An Analysis of Colony Movement and The Effects of Movement on Fitness in the Western Harvester Ant, Pogonomyrmex Occidentalis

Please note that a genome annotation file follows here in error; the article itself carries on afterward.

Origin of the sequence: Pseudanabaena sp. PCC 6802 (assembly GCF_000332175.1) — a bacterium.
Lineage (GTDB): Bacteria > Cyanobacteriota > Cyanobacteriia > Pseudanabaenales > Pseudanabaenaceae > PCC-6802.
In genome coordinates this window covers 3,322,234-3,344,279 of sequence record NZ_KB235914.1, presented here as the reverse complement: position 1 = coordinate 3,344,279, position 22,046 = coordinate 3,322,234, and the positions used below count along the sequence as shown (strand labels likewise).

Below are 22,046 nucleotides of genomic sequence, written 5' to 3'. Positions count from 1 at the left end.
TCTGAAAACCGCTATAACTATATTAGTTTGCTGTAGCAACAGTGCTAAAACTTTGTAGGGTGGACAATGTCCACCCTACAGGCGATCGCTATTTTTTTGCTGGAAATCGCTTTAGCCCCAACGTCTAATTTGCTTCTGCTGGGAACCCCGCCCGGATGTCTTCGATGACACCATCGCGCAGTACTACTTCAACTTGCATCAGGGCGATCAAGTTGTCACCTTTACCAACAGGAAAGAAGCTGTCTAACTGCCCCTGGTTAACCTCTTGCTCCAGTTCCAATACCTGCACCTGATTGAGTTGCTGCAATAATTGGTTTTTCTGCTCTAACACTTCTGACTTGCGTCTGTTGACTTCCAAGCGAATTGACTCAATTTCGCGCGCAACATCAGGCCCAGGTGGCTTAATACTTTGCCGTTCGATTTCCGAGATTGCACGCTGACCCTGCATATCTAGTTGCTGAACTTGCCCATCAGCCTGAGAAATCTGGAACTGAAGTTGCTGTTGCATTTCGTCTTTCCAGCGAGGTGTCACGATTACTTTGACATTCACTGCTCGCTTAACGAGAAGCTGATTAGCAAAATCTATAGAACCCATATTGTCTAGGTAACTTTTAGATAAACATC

Colony movement in ants (Hymenoptera: Formicidae), is well documented and several studies have explored the fitness costs and causes of colony movement in different species. Attempts to describe the purpose or patterns of colony movement have been made on many species within Pogonomyrmex spp. However, research into these aspects of colony movement has yet to be described in P. occidentalis, The Western Harvester ant. This thesis examines the fitness costs, potential causes, and behavioral syndrome associated with colony movement in P. occidentalis. I analyzed Dr. Cole & Dr. Wiernasz's data from 1993-2023 on colony movement, age, size, distances traveled, and survivorship for 6,066 colonies. Moved colonies were found to have a smaller colony size, shorter colony lifespan, and lower rates of survivorship when compared to unmoved colonies using t-tests and a Kaplan-Meier survivorship analysis. Moreover, moved colonies were compared against 1-year-old colonies, and were found to have a larger colony size. Colonies were also found to have a greater tendency to move later in age, and 16.6% of colonies had moved at least once. These results suggest that colonies that move incur fitness costs, as colony size and lifespan are proxies for fitness, and that colony movement is more costly for younger or smaller colonies. Furthermore, because P. occidentalis is notably long-lived, shows high nest fidelity, and their movements are associated with a loss in fitness, they likely exhibit an adventitious nest relocation syndrome. Through this thesis, we can better contextualize P. occidentalis in the greater scheme of animal architects and the decisions they make.